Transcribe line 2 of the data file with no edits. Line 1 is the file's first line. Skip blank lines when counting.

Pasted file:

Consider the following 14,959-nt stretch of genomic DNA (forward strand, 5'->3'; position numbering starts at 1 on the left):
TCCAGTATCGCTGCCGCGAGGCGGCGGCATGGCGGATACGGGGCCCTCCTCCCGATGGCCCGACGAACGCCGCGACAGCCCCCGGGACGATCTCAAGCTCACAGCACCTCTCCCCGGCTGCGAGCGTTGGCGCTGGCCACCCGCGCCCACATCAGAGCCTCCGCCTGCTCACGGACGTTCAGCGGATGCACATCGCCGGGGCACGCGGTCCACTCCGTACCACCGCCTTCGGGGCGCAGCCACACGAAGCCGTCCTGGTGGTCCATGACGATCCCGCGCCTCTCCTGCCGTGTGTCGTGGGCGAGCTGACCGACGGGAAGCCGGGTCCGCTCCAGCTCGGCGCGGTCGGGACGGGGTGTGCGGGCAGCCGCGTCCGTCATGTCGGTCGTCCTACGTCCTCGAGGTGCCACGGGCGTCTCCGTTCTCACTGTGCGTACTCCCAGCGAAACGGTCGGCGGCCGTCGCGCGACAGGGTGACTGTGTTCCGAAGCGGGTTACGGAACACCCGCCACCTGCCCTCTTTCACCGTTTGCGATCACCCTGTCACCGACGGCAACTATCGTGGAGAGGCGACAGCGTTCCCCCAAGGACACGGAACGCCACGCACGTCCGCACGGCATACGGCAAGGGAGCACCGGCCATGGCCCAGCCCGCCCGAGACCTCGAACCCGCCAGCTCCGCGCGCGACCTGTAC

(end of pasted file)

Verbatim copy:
TCCAGTATCGCTGCCGCGAGGCGGCGGCATGGCGGATACGGGGCCCTCCTCCCGATGGCCCGACGAACGCCGCGACAGCCCCCGGGACGATCTCAAGCTCACAGCACCTCTCCCCGGCTGCGAGCGTTGGCGCTGGCCACCCGCGCCCACATCAGAGCCTCCGCCTGCTCACGGACGTTCAGCGGATGCACATCGCCGGGGCACGCGGTCCACTCCGTACCACCGCCTTCGGGGCGCAGCCACACGAAGCCGTCCTGGTGGTCCATGACGATCCCGCGCCTCTCCTGCCGTGTGTCGTGGGCGAGCTGACCGACGGGAAGCCGGGTCCGCTCCAGCTCGGCGCGGTCGGGACGGGGTGTGCGGGCAGCCGCGTCCGTCATGTCGGTCGTCCTACGTCCTCGAGGTGCCACGGGCGTCTCCGTTCTCACTGTGCGTACTCCCAGCGAAACGGTCGGCGGCCGTCGCGCGACAGGGTGACTGTGTTCCGAAGCGGGTTACGGAACACCCGCCACCTGCCCTCTTTCACCGTTTGCGATCACCCTGTCACCGACGGCAACTATCGTGGAGAGGCGACAGCGTTCCCCCAAGGACACGGAACGCCACGCACGTCCGCACGGCATACGGCAAGGGAGCACCGGCCATGGCCCAGCCCGCCCGAGACCTCGAACCCGCCAGCTCCGCGCGCGACCTGTAC